As far as we know, the seven books of the Abhidhamma are peculiar to the Theravadins,

(Source): Pali Kanon: Pali Proper Names

Third section of the Pali Canon.

The Abhidhamma Pitaka consists of seven books. These books are named as follows:-

  1. The Dhammasangani – the enumeration of all mental and material phenomena.
  2. The Vibhanga – the book of treatises of all phenomena.
  3. The Dhatukatha- the discussion of the groups, bases and elements of existence.
  4. The Puggalapannatti- the description of individual types of persons.
  5. The Kathavatthu- the discussion of points of controversy with schismatic sects.
  6. The Yamaka- the book of pairs of questions.
  7. The Patthana- the book of origination, conditionality and dependence of all the phenomena of existence (this is the largest and the most important Abhidhamma work).

See Abhidhamma.

(Source): Dhamma Study: Introduction to the Dhamma
context information

Theravāda is a major branch of Buddhism having the the Pali canon (tipitaka) as their canonical literature, which includes the vinaya-pitaka (monastic rules), the sutta-pitaka (Buddhist sermons) and the abhidhamma-pitaka (philosophy and psychology).

Discover the meaning of abhidhammapitaka in the context of Theravada from relevant books on Exotic India

General definition (in Buddhism)

[Abhidhammapitaka in Buddhism glossaries]

The third amongst the Buddhist cannon scriptures (other two been the vinaya and sutta), Abhidharma Pitaka presents the philosophical and psychological teachings of the early Buddhism.

(Source): Buddhism Tourism: Glossary of Buddhist Terms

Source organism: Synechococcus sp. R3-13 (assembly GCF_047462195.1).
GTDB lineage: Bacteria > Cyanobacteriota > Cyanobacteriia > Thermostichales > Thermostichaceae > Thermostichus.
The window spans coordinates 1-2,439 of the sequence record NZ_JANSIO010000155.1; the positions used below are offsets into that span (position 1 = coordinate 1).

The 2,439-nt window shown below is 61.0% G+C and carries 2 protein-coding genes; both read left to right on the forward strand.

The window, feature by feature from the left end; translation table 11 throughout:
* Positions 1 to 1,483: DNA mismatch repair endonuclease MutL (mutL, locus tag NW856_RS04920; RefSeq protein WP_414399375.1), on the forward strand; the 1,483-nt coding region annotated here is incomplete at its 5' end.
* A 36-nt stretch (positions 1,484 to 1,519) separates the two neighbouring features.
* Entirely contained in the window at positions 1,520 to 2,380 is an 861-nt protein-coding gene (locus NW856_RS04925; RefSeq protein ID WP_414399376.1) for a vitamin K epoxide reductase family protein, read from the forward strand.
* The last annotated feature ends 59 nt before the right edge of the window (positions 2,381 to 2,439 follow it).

Languages of India and abroad

Pali-English dictionary

[Abhidhammapitaka in Pali glossaries]

Abhidhamma, (abhi + dhamma) the “special Dhamma, ” i. e., 1. theory of the doctrine, the doctrine classified, the doctrine pure and simple (without any admixture of literary grace or of personalities, or of anecdotes, or of arguments ad personam), Vin.I, 64, 68; IV, 144; IV, 344. Coupled with abhivinaya, D.III, 267; M.I, 272. — 2. (only in the Chronicles and Commentaries) name of the Third Piṭaka, the third group of the canonical books. Dpvs.V, 37; PvA.140. See the detailed discussion at DA.I, 15, 18 sq. (As the word abhidhamma standing alone is not found in Sn.or S or A, and only once or twice in the Dialogues, it probably came into use only towards the end of the period in which the 4 great Nikāyas grew up.)

—kathā discourse on philosophical or psychological matters, M.I, 214, 218; A.III, 106, 392. See dhammakathā. (Page 65)

(Source): Sutta: The Pali Text Society's Pali-English Dictionary
Pali book cover
context information

Pali is the language of the Tipiṭaka, which is the sacred canon of Theravāda Buddhism and contains much of the Buddha’s speech. Closeley related to Sanskrit, both languages are used interchangeably between religions.

Discover the meaning of abhidhammapitaka in the context of Pali from relevant books on Exotic India